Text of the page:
Reggae Lacks Grammy Power

Two stalwarts of the local music industry are advising the local music fraternity not to look for the Grammy Award for Best Reggae Album to be presented during the live telecast any time soon.

The men, former Third World keyboardist and vocalist Ibo Cooper, and renowned music producer Mikey Bennett, were speaking at last Thursday’s staging of Reggae Open University, the panel discussion and forum organised by the Jamaica Reggae Industry Association (JaRIA) in celebration of February as Reggae Month. They were responding to the perpetual call for the award for the local music genre to form part of the main telecast instead of the pre-show as currently obtains.

Image result for etana at grammysAccording to Cooper and Bennett, the truth is that reggae still lacks the pull and power on the Grammy Awards which is an American product, and therefore it is not likely that this will change any time soon.

“There are many categories that are not shown on live TV. What they consider the bigger categories in terms of the draw and popularity, based especially on the Billboard charts are the ones which are highlighted. So polka, classical, jazz, children’s music and so on are the categories which reggae joins off-air. This has irked a lot of Jamaicans. What I like to say is the rappers and the hip hop artiste fought hard over the years until rap came to the main stage , but the difference is rap is still an American art form, while were are still just a guest,” Cooper explained.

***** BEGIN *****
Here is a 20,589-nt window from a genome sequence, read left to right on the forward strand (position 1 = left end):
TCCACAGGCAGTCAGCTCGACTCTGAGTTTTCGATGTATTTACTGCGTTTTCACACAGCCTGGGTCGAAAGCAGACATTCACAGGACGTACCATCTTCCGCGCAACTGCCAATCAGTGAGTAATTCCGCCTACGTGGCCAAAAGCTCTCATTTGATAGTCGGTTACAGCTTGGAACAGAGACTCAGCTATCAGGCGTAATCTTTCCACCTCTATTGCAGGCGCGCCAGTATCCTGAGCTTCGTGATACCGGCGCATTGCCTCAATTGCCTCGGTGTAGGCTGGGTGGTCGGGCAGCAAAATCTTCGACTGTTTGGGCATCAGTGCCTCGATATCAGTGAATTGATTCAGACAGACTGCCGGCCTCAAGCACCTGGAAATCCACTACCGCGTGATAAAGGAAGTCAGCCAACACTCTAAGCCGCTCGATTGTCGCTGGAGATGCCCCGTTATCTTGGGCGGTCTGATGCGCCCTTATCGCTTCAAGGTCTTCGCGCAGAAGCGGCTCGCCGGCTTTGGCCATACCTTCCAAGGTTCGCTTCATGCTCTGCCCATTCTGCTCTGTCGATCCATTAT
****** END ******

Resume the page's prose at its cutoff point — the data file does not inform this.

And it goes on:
“For me the representatives of our genre just don’t have that kind of pulling power,” Bennett added.

“In these live television productions every 15 seconds matter to the advertiser, the producers of the show and the viewers. Although reggae as an art form is internationally accepted, we don’t have the stars and star power . Even though this year there was a Sting and Shaggy, that’s really what it is. In addition, we don’t have the kind of record companies behind us. A Grammy means more to a record company who spends a lot of money, it had very little to do with the individual. Rap music is selling … rap artistes are selling platinum. So to leave them out of any popular American music expose is suicidal. You couldn’t leave Drake out of a situation like this, for example, because he is selling units. So until we get to a stage where an artiste who happens to be a reggae artiste is one of the number one acts in the world, then we have to accept it. Right now the numbers for reggae and dancehall are embarrassing. We are talking about hundreds… a song at the top of the Billboard Reggae chart may have sold a thousand, this compares to the millions sold by an artiste on top of the Billboard pop charts. So you can see the big, big difference. We don’t really have any strength,” Bennett continued.

Image result for protojeThe Reggae Open University continues this Tuesday and Thursday. On Tuesday JaRIA collaborates with the Poetry Society of Jamaica to pay tribute to dub poetry at the Edna Manley College for the Visual and Performing Arts, and on Thursday the recent inscription of reggae as an intangible cultural heritage will be examined at the Institute of Jamaica.

Source: Reggae lacks Grammy power

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